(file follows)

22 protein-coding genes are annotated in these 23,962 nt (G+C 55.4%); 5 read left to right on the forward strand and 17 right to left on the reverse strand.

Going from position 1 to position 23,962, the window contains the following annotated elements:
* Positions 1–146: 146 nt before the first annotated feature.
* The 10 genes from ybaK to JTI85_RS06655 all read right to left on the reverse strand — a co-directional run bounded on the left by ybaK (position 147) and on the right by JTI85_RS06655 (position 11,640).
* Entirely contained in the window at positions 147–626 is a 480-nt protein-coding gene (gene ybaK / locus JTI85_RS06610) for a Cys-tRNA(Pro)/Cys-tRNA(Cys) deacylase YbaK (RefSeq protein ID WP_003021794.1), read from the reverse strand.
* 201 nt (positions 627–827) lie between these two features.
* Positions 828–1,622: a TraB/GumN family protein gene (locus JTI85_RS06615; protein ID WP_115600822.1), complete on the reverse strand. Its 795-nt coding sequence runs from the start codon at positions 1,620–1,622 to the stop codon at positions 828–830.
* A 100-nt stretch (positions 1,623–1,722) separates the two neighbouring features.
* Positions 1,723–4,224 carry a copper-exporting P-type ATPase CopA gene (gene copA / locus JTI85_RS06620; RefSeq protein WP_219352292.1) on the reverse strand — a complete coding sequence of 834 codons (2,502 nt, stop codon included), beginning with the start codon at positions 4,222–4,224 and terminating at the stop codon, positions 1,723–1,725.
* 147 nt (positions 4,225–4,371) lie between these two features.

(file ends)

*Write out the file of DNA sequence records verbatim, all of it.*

22 protein-coding genes are annotated in these 23,962 nt (G+C 55.4%); 5 read left to right on the forward strand and 17 right to left on the reverse strand.

Going from position 1 to position 23,962, the window contains the following annotated elements:
* Positions 1–146: 146 nt before the first annotated feature.
* The 10 genes from ybaK to JTI85_RS06655 all read right to left on the reverse strand — a co-directional run bounded on the left by ybaK (position 147) and on the right by JTI85_RS06655 (position 11,640).
* Entirely contained in the window at positions 147–626 is a 480-nt protein-coding gene (gene ybaK / locus JTI85_RS06610) for a Cys-tRNA(Pro)/Cys-tRNA(Cys) deacylase YbaK (RefSeq protein ID WP_003021794.1), read from the reverse strand.
* 201 nt (positions 627–827) lie between these two features.
* Positions 828–1,622: a TraB/GumN family protein gene (locus JTI85_RS06615; protein ID WP_115600822.1), complete on the reverse strand. Its 795-nt coding sequence runs from the start codon at positions 1,620–1,622 to the stop codon at positions 828–830.
* A 100-nt stretch (positions 1,623–1,722) separates the two neighbouring features.
* Positions 1,723–4,224 carry a copper-exporting P-type ATPase CopA gene (gene copA / locus JTI85_RS06620; RefSeq protein WP_219352292.1) on the reverse strand — a complete coding sequence of 834 codons (2,502 nt, stop codon included), beginning with the start codon at positions 4,222–4,224 and terminating at the stop codon, positions 1,723–1,725.
* 147 nt (positions 4,225–4,371) lie between these two features.